A chapter later, we are privy to private exchanges between the newly-appointed CEO of Warner Music and his fellow overseers of the empire. As the story unfolds, we follow these figures through label acquisitions and purges, through major shifts in industrial policy, through aimless crackdowns on “pirates” including the elderly, the deceased, and a 12-year-old girl who’d downloaded the theme song to Family Matters.

As these individual stories progress, the reader develops an in-depth perspective of the tumultuous end of an era for recorded music. The author offers an astoundingly detailed account of the lives and conversations of core members of the Rabid Neurosis warez group and their suppliers. The storytelling is exciting, calculated, and fast-paced. In elegant Hollywood style, each chapter leaves one scene at a critical cliffhanger to pick up at a similar point of action from another of the sub-plots in the puzzle that was turn-of-the-century music.

I read How Music Got Free eyes wide from cover to cover, captured by every thrilling twist in the tale. What could have been a dry and drab account of compression algorithms and legalities is instead an action-packed saga of a dangerous underground organization where anonymity is critical and risk is always high.

The book also explores the advent of the iPod and the birth and death of numerous filesharing services like Kazaa, Grokster, Limewire, Bearshare, the rise and fall of TPB, and Oink, as well as a few contemporary players I’d never expected to see named in print.

The ending is incredibly satisfying, and even evokes a strong sense of emotion and empathy in the reader – yet another surprise I hadn’t anticipated from a text on piracy. Witt’s book is a fascinating read and adds a much-needed perspective to a story which is still being played out before our eyes. This is easily my favorite title of the year.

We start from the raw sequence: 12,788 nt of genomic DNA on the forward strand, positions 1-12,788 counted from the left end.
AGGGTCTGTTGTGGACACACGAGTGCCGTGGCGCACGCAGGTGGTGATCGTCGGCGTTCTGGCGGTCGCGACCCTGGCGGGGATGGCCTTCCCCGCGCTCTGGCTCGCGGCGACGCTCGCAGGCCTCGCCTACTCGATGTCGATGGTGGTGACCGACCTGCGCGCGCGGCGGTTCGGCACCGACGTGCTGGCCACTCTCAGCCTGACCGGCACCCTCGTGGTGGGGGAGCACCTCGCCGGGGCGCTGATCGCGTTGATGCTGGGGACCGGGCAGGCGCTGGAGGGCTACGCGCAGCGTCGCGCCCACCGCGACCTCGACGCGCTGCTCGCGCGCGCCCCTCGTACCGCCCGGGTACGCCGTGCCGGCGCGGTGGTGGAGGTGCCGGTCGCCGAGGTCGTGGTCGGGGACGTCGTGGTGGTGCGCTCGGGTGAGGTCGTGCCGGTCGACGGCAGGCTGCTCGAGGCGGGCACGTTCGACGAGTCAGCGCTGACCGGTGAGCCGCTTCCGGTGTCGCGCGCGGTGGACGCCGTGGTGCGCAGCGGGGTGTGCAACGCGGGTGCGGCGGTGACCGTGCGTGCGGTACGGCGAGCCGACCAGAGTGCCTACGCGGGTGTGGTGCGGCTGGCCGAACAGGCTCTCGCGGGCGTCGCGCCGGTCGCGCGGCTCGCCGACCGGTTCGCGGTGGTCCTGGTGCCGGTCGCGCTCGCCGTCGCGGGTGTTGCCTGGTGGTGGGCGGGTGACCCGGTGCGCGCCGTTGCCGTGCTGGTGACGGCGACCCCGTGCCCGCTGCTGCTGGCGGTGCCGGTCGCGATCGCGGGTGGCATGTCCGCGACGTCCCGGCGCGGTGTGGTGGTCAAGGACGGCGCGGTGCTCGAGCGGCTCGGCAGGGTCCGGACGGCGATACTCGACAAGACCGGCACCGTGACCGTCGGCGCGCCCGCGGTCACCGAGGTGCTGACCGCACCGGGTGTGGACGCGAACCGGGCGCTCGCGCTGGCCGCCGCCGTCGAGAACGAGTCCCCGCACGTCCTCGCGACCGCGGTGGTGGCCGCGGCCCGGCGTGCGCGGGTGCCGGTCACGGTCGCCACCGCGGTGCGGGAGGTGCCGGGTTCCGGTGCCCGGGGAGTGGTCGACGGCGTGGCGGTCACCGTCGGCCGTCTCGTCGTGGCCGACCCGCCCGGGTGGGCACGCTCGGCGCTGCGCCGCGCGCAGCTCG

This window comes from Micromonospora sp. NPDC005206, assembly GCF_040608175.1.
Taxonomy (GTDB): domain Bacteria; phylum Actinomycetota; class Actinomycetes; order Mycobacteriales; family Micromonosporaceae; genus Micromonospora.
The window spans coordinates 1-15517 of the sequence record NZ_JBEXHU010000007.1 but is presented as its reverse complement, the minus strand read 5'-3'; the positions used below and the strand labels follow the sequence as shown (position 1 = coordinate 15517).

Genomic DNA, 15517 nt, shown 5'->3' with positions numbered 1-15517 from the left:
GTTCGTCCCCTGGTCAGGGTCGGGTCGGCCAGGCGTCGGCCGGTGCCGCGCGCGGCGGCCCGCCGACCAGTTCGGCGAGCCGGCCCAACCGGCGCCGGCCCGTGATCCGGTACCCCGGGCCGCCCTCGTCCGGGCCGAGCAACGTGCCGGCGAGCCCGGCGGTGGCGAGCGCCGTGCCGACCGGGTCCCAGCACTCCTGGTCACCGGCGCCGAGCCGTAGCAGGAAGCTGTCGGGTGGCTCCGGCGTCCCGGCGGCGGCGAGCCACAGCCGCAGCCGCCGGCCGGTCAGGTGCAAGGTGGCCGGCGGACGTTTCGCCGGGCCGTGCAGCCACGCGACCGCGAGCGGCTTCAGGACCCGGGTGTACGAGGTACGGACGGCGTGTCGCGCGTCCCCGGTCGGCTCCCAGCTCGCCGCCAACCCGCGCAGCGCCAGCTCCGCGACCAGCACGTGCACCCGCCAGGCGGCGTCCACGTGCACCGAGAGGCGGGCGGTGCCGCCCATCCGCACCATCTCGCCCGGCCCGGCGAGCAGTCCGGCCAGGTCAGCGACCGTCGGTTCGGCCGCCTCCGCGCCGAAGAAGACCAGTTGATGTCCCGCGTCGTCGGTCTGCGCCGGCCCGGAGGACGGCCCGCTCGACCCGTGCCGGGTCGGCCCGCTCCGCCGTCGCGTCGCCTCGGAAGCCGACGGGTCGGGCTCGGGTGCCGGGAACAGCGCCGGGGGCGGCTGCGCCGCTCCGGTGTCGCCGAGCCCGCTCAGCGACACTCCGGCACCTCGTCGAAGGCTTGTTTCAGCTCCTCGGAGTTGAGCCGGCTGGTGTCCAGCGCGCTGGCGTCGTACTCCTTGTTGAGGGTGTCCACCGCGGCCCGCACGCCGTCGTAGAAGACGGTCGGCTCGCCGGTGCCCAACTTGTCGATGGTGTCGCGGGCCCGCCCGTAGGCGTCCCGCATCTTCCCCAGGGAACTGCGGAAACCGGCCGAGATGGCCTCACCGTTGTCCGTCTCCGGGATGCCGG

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Pirates to the Rescue: Giving the Listening Public What Commercial Services Will Not

Ladies and Gentleman – I’m proud to share my first published article as a music journalist for Queens Free Press in NYC! The article is live on their website and there are plans to feature it when the time comes for their first print edition.

The piece is titled, Pirates to the Rescue: Giving the Listening Public What Commercial Services Will Not.

Visit Queens Free Press and CHECK IT OUT!

By Jon Åslund [CC BY 2.5 (http://creativecommons.org/licenses/by/2.5)], via Wikimedia Commons

By Jon Åslund [CC BY 2.5 (http://creativecommons.org/licenses/by/2.5)%5D, via Wikimedia Commons

Rally in Stockholm, Sweden, in support of file sharing and software piracy.

Published in: on February 22, 2015 at 1:23 pm  Leave a Comment